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Meredith S. Gregory-Ksander, Michelle Crane, William J. Vincent; TLR2 Mediated Upregulation Of Ciliary Body-derived CRAMP Is Critical In Defense Against S. Aureus Induced Endophthalmitis. Invest. Ophthalmol. Vis. Sci. 2012;53(14):3649.
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Staphylococcus aureus (S. aureus) is a leading cause of destructive endophthalmitis associated with severe inflammation and loss of retinal function. Innate immunity is the first line of defense against pathogens and we demonstrated previously that the Toll-like receptor 2 (TLR2) was required for bacterial clearance. TLR2 is a signaling receptor of the innate immune system that recognizes S. aureus and induces; secretion of antimicrobial factors, phagocytosis of pathogens, and release of pro-inflammatory cytokines. The current experiments examine the mechanism of TLR2 mediated defense against S. aureus induced endophthalmitis.
TLR2-KO and C57BL/6 WT mice received intravitreal injections of 500 CFU S. aureus (RN6390). Clinical examinations and bacterial quantification were performed at 24, 48, and 72 hrs. H&E retinal sections and myeloperoxidase assay (MPO) were used to assess retinal damage and neutrophil infiltration respectively. Immunofluoresence and western blot analysis were used to determine the location and quantitate the expression of antimicrobial peptides (βdefensins 1-4 and cathelin related antimicrobial peptide (CRAMP)). C57BL/6-NFΚB-eGFP mice, in which activation of NF-ΚB causes the cells to fluoresce green, were used to identify the first cells activated following infection and establish the kinetics of the response.
C57BL/6 WT mice injected with 500 CFU S. aureus successfully cleared the infection as demonstrated by bacterial quantification. By contrast, TLR2-KO mice were unable to clear an identical inoculation resulting in extensive retinal damage. Unexpectedly, MPO analysis revealed no delay or decrease in the number of infiltrating neutrophils in TLR2-KO mice. However, immunofluorescence revealed a TLR2-dependent upregulation of CRAMP at 24 hrs post S. aureus infection in both ciliary body epithelium and neural retina. Western blot analysis revealed a significant increase in activated CRAMP in WT mice as early as 6 hrs post infection and this response was completely abrogated in TLR2-KO mice. Moreover, studies with NFΚB-eGFP mice indicated that upregulation of CRAMP expression coincided with NFΚB activation in the neural retina and ciliary body epithelial cells.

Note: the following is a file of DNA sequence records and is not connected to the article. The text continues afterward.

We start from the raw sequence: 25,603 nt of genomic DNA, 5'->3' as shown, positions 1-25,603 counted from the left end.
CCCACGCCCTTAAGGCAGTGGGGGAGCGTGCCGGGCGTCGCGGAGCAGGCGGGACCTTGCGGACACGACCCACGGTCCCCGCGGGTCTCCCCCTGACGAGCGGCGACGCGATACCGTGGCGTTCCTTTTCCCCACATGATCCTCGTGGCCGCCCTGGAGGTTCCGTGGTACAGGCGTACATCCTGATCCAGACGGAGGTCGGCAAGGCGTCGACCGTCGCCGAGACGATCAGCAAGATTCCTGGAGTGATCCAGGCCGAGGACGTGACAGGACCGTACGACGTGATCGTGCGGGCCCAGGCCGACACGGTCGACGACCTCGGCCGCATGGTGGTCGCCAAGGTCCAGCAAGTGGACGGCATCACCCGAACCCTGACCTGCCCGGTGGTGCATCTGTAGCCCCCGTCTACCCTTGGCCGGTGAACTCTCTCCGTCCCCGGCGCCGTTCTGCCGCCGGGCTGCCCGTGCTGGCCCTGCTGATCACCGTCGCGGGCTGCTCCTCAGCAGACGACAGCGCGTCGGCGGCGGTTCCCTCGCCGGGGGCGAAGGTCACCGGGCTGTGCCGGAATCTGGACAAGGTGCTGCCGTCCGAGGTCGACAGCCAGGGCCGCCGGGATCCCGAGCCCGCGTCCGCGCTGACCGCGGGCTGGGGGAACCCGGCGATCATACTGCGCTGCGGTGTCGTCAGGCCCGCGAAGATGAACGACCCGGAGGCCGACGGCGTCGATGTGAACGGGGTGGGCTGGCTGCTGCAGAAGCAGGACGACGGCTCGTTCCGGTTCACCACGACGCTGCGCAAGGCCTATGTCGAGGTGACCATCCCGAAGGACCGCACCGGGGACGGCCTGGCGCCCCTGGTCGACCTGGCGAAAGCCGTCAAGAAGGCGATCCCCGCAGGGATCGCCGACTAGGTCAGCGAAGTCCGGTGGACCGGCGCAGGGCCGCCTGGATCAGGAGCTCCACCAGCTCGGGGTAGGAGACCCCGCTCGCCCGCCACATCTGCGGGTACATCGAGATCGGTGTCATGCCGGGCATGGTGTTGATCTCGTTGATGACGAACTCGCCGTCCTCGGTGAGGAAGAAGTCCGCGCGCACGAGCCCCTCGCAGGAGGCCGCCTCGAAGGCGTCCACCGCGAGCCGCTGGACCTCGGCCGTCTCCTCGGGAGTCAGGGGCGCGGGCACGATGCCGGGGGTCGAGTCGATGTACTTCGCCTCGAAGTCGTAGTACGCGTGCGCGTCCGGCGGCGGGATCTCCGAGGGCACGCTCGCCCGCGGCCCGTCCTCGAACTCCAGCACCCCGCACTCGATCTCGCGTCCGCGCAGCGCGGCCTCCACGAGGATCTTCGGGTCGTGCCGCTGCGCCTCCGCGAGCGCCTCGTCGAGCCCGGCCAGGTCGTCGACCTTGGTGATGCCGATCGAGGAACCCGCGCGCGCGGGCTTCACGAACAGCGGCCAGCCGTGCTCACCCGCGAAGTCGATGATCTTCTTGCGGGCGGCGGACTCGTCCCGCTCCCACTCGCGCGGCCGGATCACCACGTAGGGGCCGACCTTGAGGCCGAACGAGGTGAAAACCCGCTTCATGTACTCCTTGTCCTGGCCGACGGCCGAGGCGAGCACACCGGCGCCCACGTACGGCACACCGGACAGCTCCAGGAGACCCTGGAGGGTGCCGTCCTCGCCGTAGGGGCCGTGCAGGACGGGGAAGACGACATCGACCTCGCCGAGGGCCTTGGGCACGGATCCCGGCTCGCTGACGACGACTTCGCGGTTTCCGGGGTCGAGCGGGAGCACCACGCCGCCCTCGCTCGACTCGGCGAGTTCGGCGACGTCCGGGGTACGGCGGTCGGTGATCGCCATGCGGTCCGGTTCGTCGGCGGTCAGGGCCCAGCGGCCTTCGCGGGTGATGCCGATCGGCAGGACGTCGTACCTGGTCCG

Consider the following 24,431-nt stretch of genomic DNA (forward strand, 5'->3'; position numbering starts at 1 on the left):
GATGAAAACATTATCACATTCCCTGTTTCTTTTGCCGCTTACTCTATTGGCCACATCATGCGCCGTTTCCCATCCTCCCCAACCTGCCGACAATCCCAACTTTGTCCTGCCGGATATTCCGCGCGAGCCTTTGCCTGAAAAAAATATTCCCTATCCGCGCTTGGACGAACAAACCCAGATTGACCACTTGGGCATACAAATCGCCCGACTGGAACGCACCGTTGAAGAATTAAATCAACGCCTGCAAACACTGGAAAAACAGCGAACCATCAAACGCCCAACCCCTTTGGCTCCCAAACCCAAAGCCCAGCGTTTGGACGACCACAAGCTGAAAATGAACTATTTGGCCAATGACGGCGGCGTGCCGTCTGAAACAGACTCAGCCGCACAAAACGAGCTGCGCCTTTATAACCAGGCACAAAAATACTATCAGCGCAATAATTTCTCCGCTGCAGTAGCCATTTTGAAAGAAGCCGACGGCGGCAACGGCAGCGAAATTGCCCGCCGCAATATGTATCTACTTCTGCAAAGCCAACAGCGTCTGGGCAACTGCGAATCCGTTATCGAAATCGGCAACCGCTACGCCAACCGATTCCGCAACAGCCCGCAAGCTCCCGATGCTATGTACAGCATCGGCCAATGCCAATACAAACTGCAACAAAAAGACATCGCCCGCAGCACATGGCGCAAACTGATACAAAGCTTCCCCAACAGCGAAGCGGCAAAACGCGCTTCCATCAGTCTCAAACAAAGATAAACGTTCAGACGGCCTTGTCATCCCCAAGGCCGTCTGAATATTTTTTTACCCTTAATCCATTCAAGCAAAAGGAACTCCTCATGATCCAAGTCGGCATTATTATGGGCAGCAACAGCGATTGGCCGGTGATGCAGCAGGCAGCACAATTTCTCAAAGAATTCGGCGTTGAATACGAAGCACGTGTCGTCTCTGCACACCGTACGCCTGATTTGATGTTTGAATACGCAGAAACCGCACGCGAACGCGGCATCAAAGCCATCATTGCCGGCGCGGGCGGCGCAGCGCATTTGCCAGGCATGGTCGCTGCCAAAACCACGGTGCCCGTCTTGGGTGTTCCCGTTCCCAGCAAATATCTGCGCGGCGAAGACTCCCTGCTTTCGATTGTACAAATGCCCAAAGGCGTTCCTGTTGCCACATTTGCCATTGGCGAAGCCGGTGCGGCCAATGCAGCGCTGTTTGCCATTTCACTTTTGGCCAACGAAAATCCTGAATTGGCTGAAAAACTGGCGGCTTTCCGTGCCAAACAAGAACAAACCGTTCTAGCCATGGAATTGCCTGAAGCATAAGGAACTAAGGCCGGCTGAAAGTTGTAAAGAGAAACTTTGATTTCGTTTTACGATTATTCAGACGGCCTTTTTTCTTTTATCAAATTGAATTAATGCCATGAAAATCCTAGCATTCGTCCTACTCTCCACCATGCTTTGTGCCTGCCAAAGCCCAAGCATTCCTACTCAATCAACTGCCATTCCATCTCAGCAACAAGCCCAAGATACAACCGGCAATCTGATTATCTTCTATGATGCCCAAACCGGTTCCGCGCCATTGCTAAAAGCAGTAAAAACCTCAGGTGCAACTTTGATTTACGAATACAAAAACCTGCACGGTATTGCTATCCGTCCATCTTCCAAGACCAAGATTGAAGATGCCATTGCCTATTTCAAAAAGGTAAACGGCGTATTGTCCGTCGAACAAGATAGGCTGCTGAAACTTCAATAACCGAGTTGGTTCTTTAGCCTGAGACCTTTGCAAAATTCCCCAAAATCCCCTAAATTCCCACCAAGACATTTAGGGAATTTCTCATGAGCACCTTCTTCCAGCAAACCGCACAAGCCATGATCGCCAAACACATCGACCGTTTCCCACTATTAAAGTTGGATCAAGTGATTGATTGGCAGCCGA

Together these data demonstrate that susceptibility to infection in TLR2-KO mice is not due to decreased or delayed neutrophil infiltration. Rather, our data suggests that an early TLR2-mediated activation of CRAMP produced by resident ocular tissue is critical in the defense against S. aureus induced endophthalmitis. Moreover, tracking NFΚB activation suggests that the ciliary body epithelium may be the primary source of activated CRAMP.
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